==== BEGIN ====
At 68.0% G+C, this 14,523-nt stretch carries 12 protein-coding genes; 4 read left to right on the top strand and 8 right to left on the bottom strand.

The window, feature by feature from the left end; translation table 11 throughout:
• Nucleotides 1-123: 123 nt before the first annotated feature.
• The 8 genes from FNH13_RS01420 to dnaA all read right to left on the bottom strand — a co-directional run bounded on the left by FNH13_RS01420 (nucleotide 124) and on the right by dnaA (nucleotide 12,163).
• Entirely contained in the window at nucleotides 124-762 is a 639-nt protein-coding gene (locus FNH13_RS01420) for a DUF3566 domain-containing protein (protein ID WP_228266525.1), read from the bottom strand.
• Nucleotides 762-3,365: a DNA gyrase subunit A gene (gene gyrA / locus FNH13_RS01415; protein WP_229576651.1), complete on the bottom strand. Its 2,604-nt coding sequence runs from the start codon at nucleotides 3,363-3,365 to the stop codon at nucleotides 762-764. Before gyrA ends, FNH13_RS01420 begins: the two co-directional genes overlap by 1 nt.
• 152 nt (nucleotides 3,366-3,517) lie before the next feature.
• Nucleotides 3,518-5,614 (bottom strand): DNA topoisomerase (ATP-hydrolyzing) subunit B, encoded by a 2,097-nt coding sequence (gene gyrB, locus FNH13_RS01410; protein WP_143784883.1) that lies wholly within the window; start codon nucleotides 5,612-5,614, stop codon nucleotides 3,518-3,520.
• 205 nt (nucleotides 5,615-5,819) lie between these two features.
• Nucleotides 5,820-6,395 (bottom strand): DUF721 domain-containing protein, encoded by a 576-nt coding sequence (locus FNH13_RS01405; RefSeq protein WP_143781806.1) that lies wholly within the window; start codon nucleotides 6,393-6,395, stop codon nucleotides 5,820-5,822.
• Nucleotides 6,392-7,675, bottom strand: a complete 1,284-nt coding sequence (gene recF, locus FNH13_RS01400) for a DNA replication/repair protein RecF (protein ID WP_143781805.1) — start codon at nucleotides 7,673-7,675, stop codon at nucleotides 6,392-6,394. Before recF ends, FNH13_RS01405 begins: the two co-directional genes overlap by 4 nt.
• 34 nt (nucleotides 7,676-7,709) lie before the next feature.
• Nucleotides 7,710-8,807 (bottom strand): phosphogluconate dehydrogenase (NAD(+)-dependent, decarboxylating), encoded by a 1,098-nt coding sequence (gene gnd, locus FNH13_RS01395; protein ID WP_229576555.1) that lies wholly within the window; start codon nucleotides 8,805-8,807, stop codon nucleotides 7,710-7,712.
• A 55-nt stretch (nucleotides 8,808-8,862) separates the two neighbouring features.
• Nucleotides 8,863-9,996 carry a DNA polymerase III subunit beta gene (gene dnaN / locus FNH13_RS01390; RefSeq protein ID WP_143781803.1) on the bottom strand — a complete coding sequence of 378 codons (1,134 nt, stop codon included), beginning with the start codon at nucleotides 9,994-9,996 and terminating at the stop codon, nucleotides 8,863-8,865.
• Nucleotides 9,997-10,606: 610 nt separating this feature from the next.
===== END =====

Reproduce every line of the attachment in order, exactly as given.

At 68.0% G+C, this 14,523-nt stretch carries 12 protein-coding genes; 4 read left to right on the top strand and 8 right to left on the bottom strand.

The window, feature by feature from the left end; translation table 11 throughout:
• Nucleotides 1-123: 123 nt before the first annotated feature.
• The 8 genes from FNH13_RS01420 to dnaA all read right to left on the bottom strand — a co-directional run bounded on the left by FNH13_RS01420 (nucleotide 124) and on the right by dnaA (nucleotide 12,163).
• Entirely contained in the window at nucleotides 124-762 is a 639-nt protein-coding gene (locus FNH13_RS01420) for a DUF3566 domain-containing protein (protein ID WP_228266525.1), read from the bottom strand.
• Nucleotides 762-3,365: a DNA gyrase subunit A gene (gene gyrA / locus FNH13_RS01415; protein WP_229576651.1), complete on the bottom strand. Its 2,604-nt coding sequence runs from the start codon at nucleotides 3,363-3,365 to the stop codon at nucleotides 762-764. Before gyrA ends, FNH13_RS01420 begins: the two co-directional genes overlap by 1 nt.
• 152 nt (nucleotides 3,366-3,517) lie before the next feature.
• Nucleotides 3,518-5,614 (bottom strand): DNA topoisomerase (ATP-hydrolyzing) subunit B, encoded by a 2,097-nt coding sequence (gene gyrB, locus FNH13_RS01410; protein WP_143784883.1) that lies wholly within the window; start codon nucleotides 5,612-5,614, stop codon nucleotides 3,518-3,520.
• 205 nt (nucleotides 5,615-5,819) lie between these two features.
• Nucleotides 5,820-6,395 (bottom strand): DUF721 domain-containing protein, encoded by a 576-nt coding sequence (locus FNH13_RS01405; RefSeq protein WP_143781806.1) that lies wholly within the window; start codon nucleotides 6,393-6,395, stop codon nucleotides 5,820-5,822.
• Nucleotides 6,392-7,675, bottom strand: a complete 1,284-nt coding sequence (gene recF, locus FNH13_RS01400) for a DNA replication/repair protein RecF (protein ID WP_143781805.1) — start codon at nucleotides 7,673-7,675, stop codon at nucleotides 6,392-6,394. Before recF ends, FNH13_RS01405 begins: the two co-directional genes overlap by 4 nt.
• 34 nt (nucleotides 7,676-7,709) lie before the next feature.
• Nucleotides 7,710-8,807 (bottom strand): phosphogluconate dehydrogenase (NAD(+)-dependent, decarboxylating), encoded by a 1,098-nt coding sequence (gene gnd, locus FNH13_RS01395; protein ID WP_229576555.1) that lies wholly within the window; start codon nucleotides 8,805-8,807, stop codon nucleotides 7,710-7,712.
• A 55-nt stretch (nucleotides 8,808-8,862) separates the two neighbouring features.
• Nucleotides 8,863-9,996 carry a DNA polymerase III subunit beta gene (gene dnaN / locus FNH13_RS01390; RefSeq protein ID WP_143781803.1) on the bottom strand — a complete coding sequence of 378 codons (1,134 nt, stop codon included), beginning with the start codon at nucleotides 9,994-9,996 and terminating at the stop codon, nucleotides 8,863-8,865.
• Nucleotides 9,997-10,606: 610 nt separating this feature from the next.